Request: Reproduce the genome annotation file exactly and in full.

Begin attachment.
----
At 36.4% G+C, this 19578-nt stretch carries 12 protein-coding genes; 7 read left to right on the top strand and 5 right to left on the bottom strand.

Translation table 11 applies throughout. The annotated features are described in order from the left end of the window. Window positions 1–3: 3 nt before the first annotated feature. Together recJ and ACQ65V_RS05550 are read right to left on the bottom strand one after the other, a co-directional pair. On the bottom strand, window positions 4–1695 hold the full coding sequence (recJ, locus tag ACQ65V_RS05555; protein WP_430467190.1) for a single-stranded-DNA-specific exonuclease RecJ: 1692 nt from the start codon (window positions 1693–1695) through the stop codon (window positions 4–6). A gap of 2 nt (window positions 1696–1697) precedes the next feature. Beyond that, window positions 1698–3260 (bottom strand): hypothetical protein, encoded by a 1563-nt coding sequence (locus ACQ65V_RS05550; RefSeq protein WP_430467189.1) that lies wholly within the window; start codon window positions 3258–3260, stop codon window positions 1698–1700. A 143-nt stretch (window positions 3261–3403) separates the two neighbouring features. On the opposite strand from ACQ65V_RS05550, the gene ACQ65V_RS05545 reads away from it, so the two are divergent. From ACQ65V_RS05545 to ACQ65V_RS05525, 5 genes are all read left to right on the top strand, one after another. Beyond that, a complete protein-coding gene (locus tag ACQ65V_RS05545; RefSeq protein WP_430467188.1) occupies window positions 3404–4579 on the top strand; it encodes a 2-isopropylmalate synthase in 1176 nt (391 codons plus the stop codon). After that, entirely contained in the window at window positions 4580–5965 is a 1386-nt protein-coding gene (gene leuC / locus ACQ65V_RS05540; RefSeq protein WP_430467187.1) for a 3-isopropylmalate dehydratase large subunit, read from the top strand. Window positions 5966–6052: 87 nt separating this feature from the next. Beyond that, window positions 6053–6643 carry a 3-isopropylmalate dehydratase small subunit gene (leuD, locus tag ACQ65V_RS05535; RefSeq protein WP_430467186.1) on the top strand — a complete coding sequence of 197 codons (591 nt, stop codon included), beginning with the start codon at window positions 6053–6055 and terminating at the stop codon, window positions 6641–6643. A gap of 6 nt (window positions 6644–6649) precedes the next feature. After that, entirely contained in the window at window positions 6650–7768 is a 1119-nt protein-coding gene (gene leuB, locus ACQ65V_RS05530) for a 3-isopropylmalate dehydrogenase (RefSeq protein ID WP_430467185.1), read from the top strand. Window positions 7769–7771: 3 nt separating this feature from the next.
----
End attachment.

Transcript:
At 36.4% G+C, this 19578-nt stretch carries 12 protein-coding genes; 7 read left to right on the top strand and 5 right to left on the bottom strand.

Translation table 11 applies throughout. The annotated features are described in order from the left end of the window. Window positions 1–3: 3 nt before the first annotated feature. Together recJ and ACQ65V_RS05550 are read right to left on the bottom strand one after the other, a co-directional pair. On the bottom strand, window positions 4–1695 hold the full coding sequence (recJ, locus tag ACQ65V_RS05555; protein WP_430467190.1) for a single-stranded-DNA-specific exonuclease RecJ: 1692 nt from the start codon (window positions 1693–1695) through the stop codon (window positions 4–6). A gap of 2 nt (window positions 1696–1697) precedes the next feature. Beyond that, window positions 1698–3260 (bottom strand): hypothetical protein, encoded by a 1563-nt coding sequence (locus ACQ65V_RS05550; RefSeq protein WP_430467189.1) that lies wholly within the window; start codon window positions 3258–3260, stop codon window positions 1698–1700. A 143-nt stretch (window positions 3261–3403) separates the two neighbouring features. On the opposite strand from ACQ65V_RS05550, the gene ACQ65V_RS05545 reads away from it, so the two are divergent. From ACQ65V_RS05545 to ACQ65V_RS05525, 5 genes are all read left to right on the top strand, one after another. Beyond that, a complete protein-coding gene (locus tag ACQ65V_RS05545; RefSeq protein WP_430467188.1) occupies window positions 3404–4579 on the top strand; it encodes a 2-isopropylmalate synthase in 1176 nt (391 codons plus the stop codon). After that, entirely contained in the window at window positions 4580–5965 is a 1386-nt protein-coding gene (gene leuC / locus ACQ65V_RS05540; RefSeq protein WP_430467187.1) for a 3-isopropylmalate dehydratase large subunit, read from the top strand. Window positions 5966–6052: 87 nt separating this feature from the next. Beyond that, window positions 6053–6643 carry a 3-isopropylmalate dehydratase small subunit gene (leuD, locus tag ACQ65V_RS05535; RefSeq protein WP_430467186.1) on the top strand — a complete coding sequence of 197 codons (591 nt, stop codon included), beginning with the start codon at window positions 6053–6055 and terminating at the stop codon, window positions 6641–6643. A gap of 6 nt (window positions 6644–6649) precedes the next feature. After that, entirely contained in the window at window positions 6650–7768 is a 1119-nt protein-coding gene (gene leuB, locus ACQ65V_RS05530) for a 3-isopropylmalate dehydrogenase (RefSeq protein ID WP_430467185.1), read from the top strand. Window positions 7769–7771: 3 nt separating this feature from the next.